Skagit Bull Trout Primer Ch 4: A Mystery - Dolly Varden or Bull Trout?

For decades the native char of the Skagit basin was thought to be Dolly Varden. The fish had access to the salt and some of the population spend time there foraging much like the local sea-run cutthroat. That thinking was challenged after T. M. Cavender in 1978 published his paper “Taxonomy and distribution of the bull trout Salvelinus confluentus from the American northwest. He looked in detail at museum specimens focusing on the skulls of fish thought to be bull trout. He found that skull and its bones had a unique shape(s). In the simplest terms he found that bull trout have a larger and broader and flatter head and a more ventrally flattened body. As we look at Skagit native pink spotted char it was clear that a portion of them (maybe 15 to 20%) fit that description of bull trout. Does what our local species are or what we call them make a difference? For the angler it seems unlikely. For the scientist a precise answer is the goal. For the fishery manager considering the needs for species specific management, the questions of whether they were dealing with one or two species and whether each species would require a different approach were of interest. This state of uncertainty or confusion continued for more than a decade with those on the wet side of the state continuing to call our char "Dollies" while those on the dry side opted for "Bulls".


Photo by @Greg Armstrong

In the fall of 1991 Gordon Hass published his paper “Systematics and distribution of Dolly Varden (Salvelinus malma) and bull trout (Salvelinus confluentus) in North America”. Like Cavender he looked at morphological and meristic characteristics from various collections and field locations. He found that there were two distinct morphotypes and that the two species occurred in strict sympatry in several areas with no evidence of interbreeding. In the lab he was able to artificially breed the two species and found that hybrid was intermediate between the two parent species. In his sampling no natural hybrids were conclusively found and there was no evidence of introgression. He found that Dolly Varden were distributed largely along the coast and ranged further to the north. Bull trout were mostly in the interior and ranged further to the South. But for this discussion as part of his work he developed a linear discriminant function (a formula if you will) based on counts of three features; the number of branchiostegal membranes or rays (those soft plates below the gill plate that cover the gills), the number of anal fin rays, and the length of the upper jaw. Enter those values into that formula and depending on whether the answer was above or below a certain value you would have the answer as to whether the fish sampled was a bull or Dolly. There was now a tool easily used in the field that would at last solve this mystery!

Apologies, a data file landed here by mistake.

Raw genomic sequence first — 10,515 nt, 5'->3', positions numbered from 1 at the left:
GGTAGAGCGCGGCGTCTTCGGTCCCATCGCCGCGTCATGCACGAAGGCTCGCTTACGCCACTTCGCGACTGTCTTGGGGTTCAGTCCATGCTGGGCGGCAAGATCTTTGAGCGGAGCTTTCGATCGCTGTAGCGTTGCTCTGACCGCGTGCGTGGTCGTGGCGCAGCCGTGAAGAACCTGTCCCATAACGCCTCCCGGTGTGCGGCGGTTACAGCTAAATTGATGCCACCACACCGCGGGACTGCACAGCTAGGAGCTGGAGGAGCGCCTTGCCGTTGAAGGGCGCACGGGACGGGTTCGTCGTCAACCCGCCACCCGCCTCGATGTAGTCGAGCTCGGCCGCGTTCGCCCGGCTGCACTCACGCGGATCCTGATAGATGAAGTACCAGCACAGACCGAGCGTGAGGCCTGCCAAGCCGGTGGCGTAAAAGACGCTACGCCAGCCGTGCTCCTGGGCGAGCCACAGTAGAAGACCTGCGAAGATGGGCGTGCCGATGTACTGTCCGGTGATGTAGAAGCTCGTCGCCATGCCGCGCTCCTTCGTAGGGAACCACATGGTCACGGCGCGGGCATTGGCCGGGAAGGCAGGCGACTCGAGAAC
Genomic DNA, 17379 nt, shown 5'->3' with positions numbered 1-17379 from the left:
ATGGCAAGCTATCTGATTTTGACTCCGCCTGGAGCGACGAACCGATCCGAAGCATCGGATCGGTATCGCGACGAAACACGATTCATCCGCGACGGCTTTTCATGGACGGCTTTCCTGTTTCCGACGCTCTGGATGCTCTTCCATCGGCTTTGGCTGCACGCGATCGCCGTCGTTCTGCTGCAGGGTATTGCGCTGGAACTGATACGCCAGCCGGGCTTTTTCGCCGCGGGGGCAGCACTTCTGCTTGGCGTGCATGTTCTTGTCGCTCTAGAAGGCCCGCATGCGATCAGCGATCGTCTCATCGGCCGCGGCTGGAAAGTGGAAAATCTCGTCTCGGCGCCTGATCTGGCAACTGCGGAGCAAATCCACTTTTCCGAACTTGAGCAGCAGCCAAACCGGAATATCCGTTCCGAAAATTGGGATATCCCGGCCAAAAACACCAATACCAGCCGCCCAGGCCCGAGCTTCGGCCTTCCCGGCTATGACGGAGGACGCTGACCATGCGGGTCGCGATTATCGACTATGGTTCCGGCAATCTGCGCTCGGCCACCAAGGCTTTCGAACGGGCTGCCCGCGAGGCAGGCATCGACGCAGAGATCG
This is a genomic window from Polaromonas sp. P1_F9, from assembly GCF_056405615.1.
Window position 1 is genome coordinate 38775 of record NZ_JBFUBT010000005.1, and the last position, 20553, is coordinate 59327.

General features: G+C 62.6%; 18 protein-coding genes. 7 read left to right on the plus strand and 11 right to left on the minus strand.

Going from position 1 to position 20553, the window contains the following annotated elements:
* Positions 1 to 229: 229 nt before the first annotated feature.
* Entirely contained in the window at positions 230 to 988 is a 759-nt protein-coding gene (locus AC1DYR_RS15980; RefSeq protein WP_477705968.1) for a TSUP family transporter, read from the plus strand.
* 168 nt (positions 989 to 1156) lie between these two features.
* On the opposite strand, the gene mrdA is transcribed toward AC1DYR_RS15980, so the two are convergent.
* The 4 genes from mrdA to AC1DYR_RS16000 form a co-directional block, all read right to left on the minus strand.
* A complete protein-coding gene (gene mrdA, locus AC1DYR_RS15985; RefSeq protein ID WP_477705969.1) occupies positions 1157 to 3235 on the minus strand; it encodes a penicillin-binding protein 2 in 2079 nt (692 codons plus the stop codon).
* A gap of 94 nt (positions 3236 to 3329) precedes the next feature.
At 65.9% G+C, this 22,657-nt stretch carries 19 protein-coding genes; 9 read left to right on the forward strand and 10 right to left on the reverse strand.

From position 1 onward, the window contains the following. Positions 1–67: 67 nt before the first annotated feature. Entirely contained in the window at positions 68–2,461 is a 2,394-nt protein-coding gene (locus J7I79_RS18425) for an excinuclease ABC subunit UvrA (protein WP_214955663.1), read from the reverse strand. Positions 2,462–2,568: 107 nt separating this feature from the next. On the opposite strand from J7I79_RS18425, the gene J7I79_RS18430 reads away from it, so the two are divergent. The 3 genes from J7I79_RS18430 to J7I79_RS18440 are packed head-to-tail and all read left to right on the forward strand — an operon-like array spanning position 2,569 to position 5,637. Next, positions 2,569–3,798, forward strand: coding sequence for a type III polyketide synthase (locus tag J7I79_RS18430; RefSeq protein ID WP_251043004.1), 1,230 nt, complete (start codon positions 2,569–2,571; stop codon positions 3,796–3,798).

That winter a few days after reading that article I headed to the river with the formula copied in a little field notebook, pencil, and pocket calculator tucked into my shirt pocket to see what we had. Using barbless flies I would slide the fish into the shallows keeping the fish in couple inches of water, take the 3 counts, release the fish and run those numbers through the formula to see what I had. The first was a Dolly but the third was a bull so we were still left with the question. If there were two species, how are they maintaining their uniqueness as separate species?


Photo by @DanielOcean

To gain insight into that question on one of the North Sound rivers WDFW bull trout spawning index streams in the weeks prior to spawning dozens of staging fish were captured. Then each the 3 key meristic values were collected and ran through the formula. Based on that evaluation the bull trout and Dolly Varden received different colored floy tags. The hope was as spawning commenced where and when those 2 groups of fish spawned would provide insight to the Dolly/bull trout questions. Once spawning began it was clear that both groups were spawning at the same time and in the same area. In several cases fish with different colored tags were seen spawning with each other. It was clear that regardless of what those fish were called there was either a single hybrid population or a single species population. While the whole effort was interesting it did not definitively answer the species question. As so often was the case in the world of our native char, the more I learned the more questions I had!

Fortunately, it was not long before science once again provided a tool to potentially answer the question. Reliable genetic testing for both species became available. To identify the species of a specific fish all that was needed was a small piece of fin tissue preserved in its own vial of alcohol. Testing of several hundred individual char from the Skagit basin below the Skagit Dams or in the Snohomish showed that they were all bull trout! It was not long before a tagged fish that was also genetically shown to be a bull trout was documented to be anadromous. The Skagit fish are bull trout that include anadromous fish. In fact, that anadromous life history is now the dominant life history.

However just to keep folks on their toes headwater resident Dolly Varden have been found in a couple of small Skagit tributaries above Ross Reservoir and in a couple Nooksack headwater streams.


Photo by @kerrys